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Sugar and Spice with Ruth Dinwiddie

Sugar and Spice with Ruth Dinwiddie

Sixty Years on Moody Radio—and Still Going
  • Kevin Mungons

She answers the phone and the years melt away. “Well hello, this is Ruth Dinwiddie speaking,” and her caller half expects the theme music to swell in the background. After 60 years at Moody Radio she still sounds the same, a giant in Christian broadcasting who somehow communicates surprised and delighted every time you listen.

In July Moody Radio celebrated the long career of Ruth (Dunbar ’60) Dinwiddie with a series of events, including a luncheon (not “retirement luncheon,” she says) and an on-air tribute with Chris Fabry. And now, after a career of interviewing other people, she agrees to talk a bit about herself.

CUE: “Belle of the Ball” Theme

“I dedicated my life for Christian service as a teenager,” Ruth says, launching into the testimony she has shared thousands of times. She grew up in Cleveland and graduated from Shelton College, then arrived on Moody’s campus in 1958. A music major, she sang in the Moody Chorale with Don Hustad and worked part-time at WMBI.

When she graduated in 1960, she learned of a position at WCRF, Moody’s new station in Cleveland. Her career began at a moment of transition for Christian radio, when Moody began building a nationwide Christian radio network. At the same time, the golden era of live radio music was drawing to a close, so WCRF needed a person to organize their growing record library. Ruth worked as assistant to Brandt Gustavson, who later became vice president of Moody Radio, then president of National Religious Broadcasters.

“I built the record library in Cleveland (from just a handful of LPs when I got there), and I was also answering the phone and acting as receptionist and secretary to the manager,” she says. “All of that was kind of mixed in.” But her behind-the-scenes job quickly morphed into on-air responsibilities when Brandt pitched the idea of a 15-minute morning program. She eventually called it Sugar ’n’ Spice and chose the waltz-tempo musical theme by Leroy Anderson, “Belle of the Ball.”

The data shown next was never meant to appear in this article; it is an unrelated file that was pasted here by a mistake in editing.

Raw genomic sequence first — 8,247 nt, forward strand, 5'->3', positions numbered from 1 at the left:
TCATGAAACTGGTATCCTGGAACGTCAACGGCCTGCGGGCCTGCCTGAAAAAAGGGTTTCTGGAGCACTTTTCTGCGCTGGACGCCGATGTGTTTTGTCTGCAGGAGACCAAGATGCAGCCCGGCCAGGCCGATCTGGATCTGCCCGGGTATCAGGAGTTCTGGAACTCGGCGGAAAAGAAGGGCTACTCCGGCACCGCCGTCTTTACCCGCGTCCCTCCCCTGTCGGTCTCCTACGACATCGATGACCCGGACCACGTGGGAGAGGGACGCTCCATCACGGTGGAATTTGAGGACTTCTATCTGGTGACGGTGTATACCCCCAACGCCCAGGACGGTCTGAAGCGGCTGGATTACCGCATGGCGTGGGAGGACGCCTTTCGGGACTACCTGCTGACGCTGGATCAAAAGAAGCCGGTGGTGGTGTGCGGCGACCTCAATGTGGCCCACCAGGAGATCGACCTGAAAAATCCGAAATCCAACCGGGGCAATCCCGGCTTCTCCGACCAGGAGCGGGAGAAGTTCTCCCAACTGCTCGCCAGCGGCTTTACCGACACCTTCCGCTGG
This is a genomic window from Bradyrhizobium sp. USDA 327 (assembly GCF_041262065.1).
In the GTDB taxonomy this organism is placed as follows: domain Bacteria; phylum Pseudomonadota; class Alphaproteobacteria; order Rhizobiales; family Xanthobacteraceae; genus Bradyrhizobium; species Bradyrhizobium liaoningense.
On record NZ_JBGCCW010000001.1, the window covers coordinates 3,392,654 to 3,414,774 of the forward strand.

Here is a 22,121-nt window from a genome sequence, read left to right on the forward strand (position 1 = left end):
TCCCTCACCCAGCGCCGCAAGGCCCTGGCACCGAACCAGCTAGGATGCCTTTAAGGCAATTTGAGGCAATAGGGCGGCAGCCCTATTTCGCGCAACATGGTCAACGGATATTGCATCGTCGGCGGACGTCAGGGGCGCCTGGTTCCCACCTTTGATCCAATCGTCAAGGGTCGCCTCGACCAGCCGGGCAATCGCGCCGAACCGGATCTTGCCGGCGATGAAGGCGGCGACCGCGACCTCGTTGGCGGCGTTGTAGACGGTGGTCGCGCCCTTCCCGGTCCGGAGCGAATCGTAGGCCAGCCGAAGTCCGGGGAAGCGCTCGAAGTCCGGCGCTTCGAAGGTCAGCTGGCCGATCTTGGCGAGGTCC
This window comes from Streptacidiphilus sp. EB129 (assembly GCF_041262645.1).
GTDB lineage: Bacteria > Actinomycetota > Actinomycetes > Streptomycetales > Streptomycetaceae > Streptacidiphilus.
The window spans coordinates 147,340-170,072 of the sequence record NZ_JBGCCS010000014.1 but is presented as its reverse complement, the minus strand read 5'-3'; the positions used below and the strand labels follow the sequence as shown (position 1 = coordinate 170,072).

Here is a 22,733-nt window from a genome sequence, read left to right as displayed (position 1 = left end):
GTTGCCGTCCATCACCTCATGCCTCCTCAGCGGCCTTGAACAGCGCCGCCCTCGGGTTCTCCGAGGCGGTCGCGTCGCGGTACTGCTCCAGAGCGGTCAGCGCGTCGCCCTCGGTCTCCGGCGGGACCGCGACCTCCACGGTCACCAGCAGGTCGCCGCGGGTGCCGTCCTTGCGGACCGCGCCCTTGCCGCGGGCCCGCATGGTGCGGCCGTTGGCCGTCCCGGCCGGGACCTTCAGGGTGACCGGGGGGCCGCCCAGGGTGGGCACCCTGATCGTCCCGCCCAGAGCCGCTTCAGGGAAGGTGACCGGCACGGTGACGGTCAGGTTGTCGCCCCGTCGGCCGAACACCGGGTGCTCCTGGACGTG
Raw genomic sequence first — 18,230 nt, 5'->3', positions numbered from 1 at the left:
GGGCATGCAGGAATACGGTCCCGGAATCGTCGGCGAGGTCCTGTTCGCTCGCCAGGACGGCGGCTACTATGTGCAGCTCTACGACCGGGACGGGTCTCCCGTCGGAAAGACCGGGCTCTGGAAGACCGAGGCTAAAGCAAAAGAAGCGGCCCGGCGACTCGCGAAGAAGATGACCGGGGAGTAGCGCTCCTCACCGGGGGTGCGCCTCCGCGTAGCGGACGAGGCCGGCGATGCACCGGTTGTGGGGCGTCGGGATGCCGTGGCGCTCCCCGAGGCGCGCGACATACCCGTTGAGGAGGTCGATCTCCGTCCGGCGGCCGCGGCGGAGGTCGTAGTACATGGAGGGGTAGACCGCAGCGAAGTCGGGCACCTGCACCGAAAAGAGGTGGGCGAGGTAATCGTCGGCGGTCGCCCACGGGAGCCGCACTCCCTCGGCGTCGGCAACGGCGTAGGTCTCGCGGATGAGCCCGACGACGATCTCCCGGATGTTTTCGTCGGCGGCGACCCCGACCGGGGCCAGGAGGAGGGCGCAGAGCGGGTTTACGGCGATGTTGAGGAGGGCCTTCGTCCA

During the Cleveland years she explored her passion for choral singing by joining the Cleveland Orchestra Chorus, where Robert Shaw had the audacious goal of building the greatest symphonic chorus in the country. Ruth happened to be in the right place at the right time (and with the right voice, though she modestly avoids explaining it that way). A gifted mezzo-soprano, she continued to join professional choirs whenever she moved to a new city. And if you could sing for Robert Shaw, you could sing for anyone.

Having a great singing voice might not make a great radio voice, not without work. “I had a little bit of a lisp, which you can still hear when I’m tired,” Ruth says. “Chuck Christiansen worked with me to correct it.” Throughout her on-air years, the comment she heard the most was “You have a smile in your voice.”

By 1970 she had moved back to Chicago to take a position at WMBI, part of a generational shift in radio. The pioneers like Aunt Theresa Worman were retiring, as were old-school shows like the KYB Club. Moody Radio needed young voices and fresh program ideas.

Sugar ’n’ Spice expanded quickly to other markets, running on 125 stations nationwide. Billing it as “a program for the homemaker,” Ruth offered household hints, interviews, devotional thoughts, and music. It became her signature program, and even today she hears from people who remember the show.

Not just an on-air talent, Ruth also had the heart of a techie, leading a production team and programming the automated content for Moody’s first satellite network.